Prostaglandin Analogues

photographs depicting hyperemiaThis is the newest class of glaucoma drugs, which includes travoprost and latanoprost. Prostaglandin analogues were first introduced in 1996. They all work by increasing the flow of aqueous humor out of they eye, thus lowering IOP. Prostaglandin analogues are dosed once a day, preferably at bedtime and effectively control IOP for many years.

Prostaglandins can cause eyelash growth and occasionally can darken the lids. One of the more common side effects of prostaglandin analogues is hyperemia (also known as redness of the eye). If hyperemia occurs it is usually rated as mild, as shown in the pictures at left. In patients new to the prostaglandin analogues, the hyperemia may appear more pronounced, but it usually subsides to a mild level within a few weeks.

In a small number of patients, prostaglandin analogues may gradually darken eye colour by increasing the amount of brown colouring in the iris. Although these changes can occur slowly, they may be permanent.

Beta Blockers

These drugs have been around to treat glaucoma for decades. The most commonly used beta blocker is timolol. The dosing of beta blockers ranges from once to twice daily. Beta blockers work by decreasing production of aqueous humor, which lowers IOP. Some of the side effects include low blood pressure, slow heart rate, and general fatigue.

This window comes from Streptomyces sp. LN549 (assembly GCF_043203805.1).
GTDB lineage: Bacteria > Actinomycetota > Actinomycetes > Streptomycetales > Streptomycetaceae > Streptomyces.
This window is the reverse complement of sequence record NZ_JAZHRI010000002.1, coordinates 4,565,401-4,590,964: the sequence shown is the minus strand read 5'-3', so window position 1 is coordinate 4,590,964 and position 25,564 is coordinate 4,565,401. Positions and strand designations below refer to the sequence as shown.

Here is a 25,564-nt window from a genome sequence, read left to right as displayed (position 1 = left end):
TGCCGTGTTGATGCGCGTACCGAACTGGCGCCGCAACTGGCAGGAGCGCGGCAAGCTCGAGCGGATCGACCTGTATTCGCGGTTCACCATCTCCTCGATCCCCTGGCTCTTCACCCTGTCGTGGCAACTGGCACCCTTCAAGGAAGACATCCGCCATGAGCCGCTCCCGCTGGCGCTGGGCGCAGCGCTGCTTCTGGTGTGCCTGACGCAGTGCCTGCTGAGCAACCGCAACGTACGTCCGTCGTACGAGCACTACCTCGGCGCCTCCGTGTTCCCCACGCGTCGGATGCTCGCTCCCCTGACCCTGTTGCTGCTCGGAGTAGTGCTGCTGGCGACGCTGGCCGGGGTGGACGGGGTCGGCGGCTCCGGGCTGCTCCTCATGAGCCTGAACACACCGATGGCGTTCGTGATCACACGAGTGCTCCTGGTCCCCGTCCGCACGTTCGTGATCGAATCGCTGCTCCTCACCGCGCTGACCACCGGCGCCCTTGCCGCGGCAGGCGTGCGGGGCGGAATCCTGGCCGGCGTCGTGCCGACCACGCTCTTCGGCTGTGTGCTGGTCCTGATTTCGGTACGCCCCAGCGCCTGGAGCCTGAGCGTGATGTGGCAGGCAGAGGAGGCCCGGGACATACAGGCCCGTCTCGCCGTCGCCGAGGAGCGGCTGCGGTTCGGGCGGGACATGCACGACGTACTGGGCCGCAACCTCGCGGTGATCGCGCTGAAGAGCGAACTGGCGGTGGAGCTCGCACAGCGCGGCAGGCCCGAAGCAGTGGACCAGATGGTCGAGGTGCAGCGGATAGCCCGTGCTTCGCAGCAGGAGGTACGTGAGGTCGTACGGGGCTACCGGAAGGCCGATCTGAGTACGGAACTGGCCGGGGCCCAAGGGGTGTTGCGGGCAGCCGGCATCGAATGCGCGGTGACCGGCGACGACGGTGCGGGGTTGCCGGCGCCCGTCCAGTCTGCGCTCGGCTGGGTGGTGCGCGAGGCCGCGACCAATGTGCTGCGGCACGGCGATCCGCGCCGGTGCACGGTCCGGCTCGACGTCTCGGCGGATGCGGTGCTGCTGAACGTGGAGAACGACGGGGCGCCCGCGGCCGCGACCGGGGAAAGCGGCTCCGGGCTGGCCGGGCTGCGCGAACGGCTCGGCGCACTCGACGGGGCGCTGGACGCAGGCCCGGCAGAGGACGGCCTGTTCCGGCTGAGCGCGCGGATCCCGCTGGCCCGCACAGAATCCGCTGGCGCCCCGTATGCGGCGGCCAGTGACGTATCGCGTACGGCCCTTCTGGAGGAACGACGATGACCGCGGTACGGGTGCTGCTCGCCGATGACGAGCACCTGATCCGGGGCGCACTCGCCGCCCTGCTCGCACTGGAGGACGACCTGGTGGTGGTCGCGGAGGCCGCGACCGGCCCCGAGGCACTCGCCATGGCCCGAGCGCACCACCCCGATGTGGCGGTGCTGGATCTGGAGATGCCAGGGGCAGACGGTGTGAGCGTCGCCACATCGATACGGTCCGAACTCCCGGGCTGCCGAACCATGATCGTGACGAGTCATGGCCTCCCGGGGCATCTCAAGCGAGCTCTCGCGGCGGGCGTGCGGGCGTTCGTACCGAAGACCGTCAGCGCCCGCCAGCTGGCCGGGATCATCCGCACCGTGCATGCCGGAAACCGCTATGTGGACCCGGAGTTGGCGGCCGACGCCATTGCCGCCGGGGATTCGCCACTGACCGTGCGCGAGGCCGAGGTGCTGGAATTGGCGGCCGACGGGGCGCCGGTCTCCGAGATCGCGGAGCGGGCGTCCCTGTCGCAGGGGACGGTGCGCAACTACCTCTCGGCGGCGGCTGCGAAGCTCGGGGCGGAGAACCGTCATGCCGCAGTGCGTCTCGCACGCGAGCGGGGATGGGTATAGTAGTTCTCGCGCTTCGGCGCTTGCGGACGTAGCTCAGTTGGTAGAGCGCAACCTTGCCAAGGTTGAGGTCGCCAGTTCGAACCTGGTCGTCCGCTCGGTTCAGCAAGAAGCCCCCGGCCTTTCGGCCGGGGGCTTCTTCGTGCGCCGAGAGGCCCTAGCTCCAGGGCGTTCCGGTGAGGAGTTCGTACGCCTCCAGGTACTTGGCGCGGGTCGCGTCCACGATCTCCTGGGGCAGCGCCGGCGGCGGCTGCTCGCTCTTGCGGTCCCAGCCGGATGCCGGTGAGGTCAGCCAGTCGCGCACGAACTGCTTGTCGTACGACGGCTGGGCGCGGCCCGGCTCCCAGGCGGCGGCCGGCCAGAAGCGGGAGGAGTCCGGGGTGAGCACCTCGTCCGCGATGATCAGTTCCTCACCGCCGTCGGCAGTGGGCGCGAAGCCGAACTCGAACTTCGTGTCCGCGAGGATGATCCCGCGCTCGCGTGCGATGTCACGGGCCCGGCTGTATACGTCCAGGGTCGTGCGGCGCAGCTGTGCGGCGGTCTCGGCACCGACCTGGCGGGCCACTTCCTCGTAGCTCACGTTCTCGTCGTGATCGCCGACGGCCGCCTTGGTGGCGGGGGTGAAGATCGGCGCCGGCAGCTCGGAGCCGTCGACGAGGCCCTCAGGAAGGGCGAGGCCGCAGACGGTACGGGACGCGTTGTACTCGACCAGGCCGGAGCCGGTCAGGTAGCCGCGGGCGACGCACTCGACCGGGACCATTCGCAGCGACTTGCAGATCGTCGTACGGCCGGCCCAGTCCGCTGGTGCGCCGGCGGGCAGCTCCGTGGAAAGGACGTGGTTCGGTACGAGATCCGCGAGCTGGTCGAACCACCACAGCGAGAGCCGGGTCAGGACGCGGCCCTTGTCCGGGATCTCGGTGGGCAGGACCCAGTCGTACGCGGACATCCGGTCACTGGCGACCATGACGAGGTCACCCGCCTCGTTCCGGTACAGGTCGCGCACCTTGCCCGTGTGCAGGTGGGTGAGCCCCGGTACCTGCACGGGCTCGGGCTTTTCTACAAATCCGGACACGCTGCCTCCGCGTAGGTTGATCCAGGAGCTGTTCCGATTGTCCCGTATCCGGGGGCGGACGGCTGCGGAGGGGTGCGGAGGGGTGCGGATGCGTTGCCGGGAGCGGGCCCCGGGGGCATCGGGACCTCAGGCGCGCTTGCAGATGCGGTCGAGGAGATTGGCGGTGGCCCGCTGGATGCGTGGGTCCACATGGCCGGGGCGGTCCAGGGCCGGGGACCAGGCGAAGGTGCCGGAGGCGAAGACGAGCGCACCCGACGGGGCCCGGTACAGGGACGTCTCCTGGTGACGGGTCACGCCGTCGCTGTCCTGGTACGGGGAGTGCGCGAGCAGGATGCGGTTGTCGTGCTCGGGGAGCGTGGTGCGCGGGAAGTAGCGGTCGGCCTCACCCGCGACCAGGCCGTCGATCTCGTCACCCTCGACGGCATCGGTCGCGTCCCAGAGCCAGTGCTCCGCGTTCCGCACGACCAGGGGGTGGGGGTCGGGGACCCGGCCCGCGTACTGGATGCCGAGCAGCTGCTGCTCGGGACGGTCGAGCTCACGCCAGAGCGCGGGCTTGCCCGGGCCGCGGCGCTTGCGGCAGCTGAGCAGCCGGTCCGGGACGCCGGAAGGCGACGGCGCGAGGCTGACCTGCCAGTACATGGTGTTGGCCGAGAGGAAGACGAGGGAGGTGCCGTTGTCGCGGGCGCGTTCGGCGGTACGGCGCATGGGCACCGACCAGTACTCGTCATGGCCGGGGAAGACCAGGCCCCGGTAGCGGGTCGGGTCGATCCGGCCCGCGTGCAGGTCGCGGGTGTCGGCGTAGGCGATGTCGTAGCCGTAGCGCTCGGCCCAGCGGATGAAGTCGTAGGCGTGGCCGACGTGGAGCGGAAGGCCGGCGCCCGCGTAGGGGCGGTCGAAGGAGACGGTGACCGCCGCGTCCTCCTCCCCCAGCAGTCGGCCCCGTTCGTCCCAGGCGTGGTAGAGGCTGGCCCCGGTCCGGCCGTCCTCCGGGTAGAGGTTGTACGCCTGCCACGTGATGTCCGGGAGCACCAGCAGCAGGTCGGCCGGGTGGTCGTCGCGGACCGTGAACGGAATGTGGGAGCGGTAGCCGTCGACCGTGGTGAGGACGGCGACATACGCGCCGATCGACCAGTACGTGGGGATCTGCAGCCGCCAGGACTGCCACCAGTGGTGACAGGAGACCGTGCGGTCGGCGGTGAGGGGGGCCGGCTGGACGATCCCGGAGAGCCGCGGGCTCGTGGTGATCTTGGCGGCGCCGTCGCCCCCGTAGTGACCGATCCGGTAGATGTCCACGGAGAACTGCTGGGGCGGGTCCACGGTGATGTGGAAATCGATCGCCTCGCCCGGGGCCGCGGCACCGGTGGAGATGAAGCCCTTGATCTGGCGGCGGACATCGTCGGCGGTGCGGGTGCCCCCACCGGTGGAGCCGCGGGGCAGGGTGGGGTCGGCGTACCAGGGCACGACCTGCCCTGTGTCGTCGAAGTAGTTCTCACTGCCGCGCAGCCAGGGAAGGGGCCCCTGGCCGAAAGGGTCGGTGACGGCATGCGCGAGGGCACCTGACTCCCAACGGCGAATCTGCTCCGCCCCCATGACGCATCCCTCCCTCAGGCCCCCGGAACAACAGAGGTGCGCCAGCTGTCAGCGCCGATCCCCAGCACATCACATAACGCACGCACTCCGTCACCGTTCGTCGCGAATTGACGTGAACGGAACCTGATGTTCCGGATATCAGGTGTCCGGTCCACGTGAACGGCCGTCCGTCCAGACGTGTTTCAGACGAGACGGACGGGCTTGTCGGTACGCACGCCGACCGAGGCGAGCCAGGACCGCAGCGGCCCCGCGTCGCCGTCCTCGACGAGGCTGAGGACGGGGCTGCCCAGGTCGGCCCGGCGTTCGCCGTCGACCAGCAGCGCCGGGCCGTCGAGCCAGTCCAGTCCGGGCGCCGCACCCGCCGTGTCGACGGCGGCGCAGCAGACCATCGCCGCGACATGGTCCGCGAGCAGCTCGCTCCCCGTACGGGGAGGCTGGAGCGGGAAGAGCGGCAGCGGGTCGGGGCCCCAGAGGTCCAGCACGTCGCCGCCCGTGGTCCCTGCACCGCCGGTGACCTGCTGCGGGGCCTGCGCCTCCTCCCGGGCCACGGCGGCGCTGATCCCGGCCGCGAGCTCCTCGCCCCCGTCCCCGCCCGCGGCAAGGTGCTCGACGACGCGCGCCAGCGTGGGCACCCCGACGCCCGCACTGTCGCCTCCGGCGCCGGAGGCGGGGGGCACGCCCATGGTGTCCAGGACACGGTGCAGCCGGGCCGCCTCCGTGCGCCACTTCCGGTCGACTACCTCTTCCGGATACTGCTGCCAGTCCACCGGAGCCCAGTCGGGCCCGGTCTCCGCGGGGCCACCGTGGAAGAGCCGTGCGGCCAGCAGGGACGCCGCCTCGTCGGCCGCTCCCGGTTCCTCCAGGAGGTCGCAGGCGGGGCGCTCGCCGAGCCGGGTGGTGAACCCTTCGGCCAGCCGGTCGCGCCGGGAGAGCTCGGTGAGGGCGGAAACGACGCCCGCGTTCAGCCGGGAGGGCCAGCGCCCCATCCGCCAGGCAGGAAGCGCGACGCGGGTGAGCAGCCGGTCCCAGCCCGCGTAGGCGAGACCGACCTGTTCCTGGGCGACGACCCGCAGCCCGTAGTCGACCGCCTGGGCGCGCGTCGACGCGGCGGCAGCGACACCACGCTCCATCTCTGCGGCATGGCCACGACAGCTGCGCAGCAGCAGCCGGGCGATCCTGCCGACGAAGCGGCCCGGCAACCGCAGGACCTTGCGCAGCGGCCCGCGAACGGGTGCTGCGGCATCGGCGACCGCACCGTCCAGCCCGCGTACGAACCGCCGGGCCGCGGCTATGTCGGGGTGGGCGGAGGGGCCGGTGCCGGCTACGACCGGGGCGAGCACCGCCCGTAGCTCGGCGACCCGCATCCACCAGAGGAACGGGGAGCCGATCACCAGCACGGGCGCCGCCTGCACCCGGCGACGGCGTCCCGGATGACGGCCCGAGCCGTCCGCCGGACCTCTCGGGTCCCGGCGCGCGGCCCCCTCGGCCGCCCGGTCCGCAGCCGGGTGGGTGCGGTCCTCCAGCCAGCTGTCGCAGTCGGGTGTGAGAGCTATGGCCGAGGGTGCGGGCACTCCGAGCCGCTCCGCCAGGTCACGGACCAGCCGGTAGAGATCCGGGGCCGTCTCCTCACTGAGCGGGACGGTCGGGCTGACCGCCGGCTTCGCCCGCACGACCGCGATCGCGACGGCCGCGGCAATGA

Alpha Agonists

Brimonidine is the most common alpha agonist. It should be dosed two times a day in the eye. Alpha agonists cause an increase in outflow, as well as a decrease in production, of aqueous humor to lower IOP. Side effects may include ocular allergic reactions, dry mouth and drowsiness.

Carbonic Anhydrase Inhibitors

Carbonic anhydrase inhibitors are available in oral formulations or eye drops like brinzolamide or dorzolamide. Dosing for these eye drops is three times a day. Carbonic anhydrase inhibitors lower IOP by decreasing production of aqueous humor. The severe side effects, such as nausea and diarrhea, common with the oral forms, are largely avoided with eye drops. The eye drops are fairly well tolerated, but may cause a minor ocular stinging or burning sensation.


Pilocarpine is the most common miotic. It has been around for decades and is usually dosed three to four times a day. Miotics decrease IOP by increasing outflow of aqueous humor. Side effects may include blurred vision, brow ache, and small pupil size.

Information on this page provided by Alcon Canada Inc.